This is the story that I’ve told you about before, Dan. I talked about this in my book. Instead of blaming my coach, my dad, the umpires, the other team or whoever it might be, I had this moment where I realized quickly as I’m sitting there and feeling that pain that I had worked hard enough. It was my fault that I got cut. I had this realization that I had been outworked by everybody else.
I knew it was going to be this defining moment. It’s one of the worst I’ve ever felt. I said, “I will never feel like this again because I got outworked by somebody else.” That was the day I became an achiever and I said, “From here on forward, I’m going to take responsibility.” That’s what I did even though that was such a painful experience. I spent the whole summer by myself.
Those guys are all my best friends, 7 or 8 of them. They’ll tell stories that they went to California on a trip that summer. It still stings me. It’s the day that I decided no one will ever outwork me again and nobody has, whether it was real estate or anything else. I’ve always been willing to put in the work because I know the pain that is involved with not doing the work.
The interesting thing is that you learned that at fourteen. One of my best friends posted that his daughter didn’t make the softball team in her school. He didn’t know how she was going to react. “Is she going to cry? What am I going to say to her as a dad? I’ve got to be that support system.” As soon as her name was not called out and she knew she did not make the team, she said, “Dad, grab your glove. We got some work to do.”
Jimmy, how cool it is that I thought of you and your story when my buddy posted that conversation he had with his daughter. It validates power players. There are certain truisms, core values and governing principles that allow us to become successful and significant in every aspect and stage of our life for every gender, race and socio-economic condition.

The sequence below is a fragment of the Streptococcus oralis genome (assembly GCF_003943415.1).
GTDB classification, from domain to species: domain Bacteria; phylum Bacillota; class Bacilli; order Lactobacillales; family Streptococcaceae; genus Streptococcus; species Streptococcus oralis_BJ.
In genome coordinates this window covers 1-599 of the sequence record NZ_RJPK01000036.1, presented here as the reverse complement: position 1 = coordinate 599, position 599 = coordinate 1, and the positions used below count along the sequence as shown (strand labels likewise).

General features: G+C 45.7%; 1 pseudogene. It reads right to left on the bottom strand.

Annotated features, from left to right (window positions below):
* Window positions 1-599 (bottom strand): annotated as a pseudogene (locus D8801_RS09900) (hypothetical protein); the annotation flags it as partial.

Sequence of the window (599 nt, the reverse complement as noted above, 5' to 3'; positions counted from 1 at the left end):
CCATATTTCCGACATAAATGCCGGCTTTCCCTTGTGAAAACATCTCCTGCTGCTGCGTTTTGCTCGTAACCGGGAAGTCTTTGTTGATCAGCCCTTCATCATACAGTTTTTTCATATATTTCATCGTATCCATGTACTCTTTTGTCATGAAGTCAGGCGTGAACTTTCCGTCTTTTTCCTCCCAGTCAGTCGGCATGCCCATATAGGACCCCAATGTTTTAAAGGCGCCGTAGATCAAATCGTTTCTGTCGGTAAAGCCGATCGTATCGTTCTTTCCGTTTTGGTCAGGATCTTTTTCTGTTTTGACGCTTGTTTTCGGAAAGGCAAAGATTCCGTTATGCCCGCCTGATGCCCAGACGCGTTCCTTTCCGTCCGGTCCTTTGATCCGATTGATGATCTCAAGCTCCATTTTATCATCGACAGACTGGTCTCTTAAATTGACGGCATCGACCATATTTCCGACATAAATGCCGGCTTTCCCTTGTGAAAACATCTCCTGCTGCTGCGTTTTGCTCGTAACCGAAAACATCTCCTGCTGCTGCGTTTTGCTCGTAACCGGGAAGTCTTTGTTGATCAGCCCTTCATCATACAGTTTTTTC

Whenever you see an opportunity, whenever you see something wrong going on in the world, don’t wait for somebody else to pick it up or do something about it.
This so-called COVID-19, which you and I have already agreed that crisis does not make or break the man or woman, it reveals the true character within, we need to understand that we are 100% responsible for our attitudes but more importantly for our desire to take action. I’m interviewed all the time. People would ask me, “What advice do you give someone? Why are some confused, discouraged or become hopeless?” My answer is they keep comparing themselves with others.
What you’ve taught me and continuously teach the world is that the only person you need to be better than is the person you were yesterday. Take us to another one of my favorite stories of how you found your passion as a realtor and how this work ethic is what drove you to sell 2,000 homes in 15 years.
When you’re young, you want to be successful, have money when you’re older and not sure where that’s going to come from. When I was a kid, I loved to sell. I would always go door to door and sell whatever we were doing or do these different things like setting up a lemonade stand, selling my baseball cards or whatever it might be. When I was 21 years old, I was selling steak and chicken door to door. I was doing very well. I set up my company around it.
I was always intrigued by real estate. One of my buddies had given me some CDs that they would sell. It’s from Robert Kiyosaki, Carleton Sheets and some of these guys that teach you how to get rich with real estate. I thought, “I’m going to give that a shot.” I got my license. For the first six months, I was stumbling. I didn’t know what I was doing. I was lost a little bit. I was still trying to do some other things. I went to this coaching program and on the first day there, I was about to quit real estate. I’ve only been doing it for about 6 months and sold maybe 4 homes. I’m this punk kid. I got my ripped-up jeans and hat backward trying to sell real estate.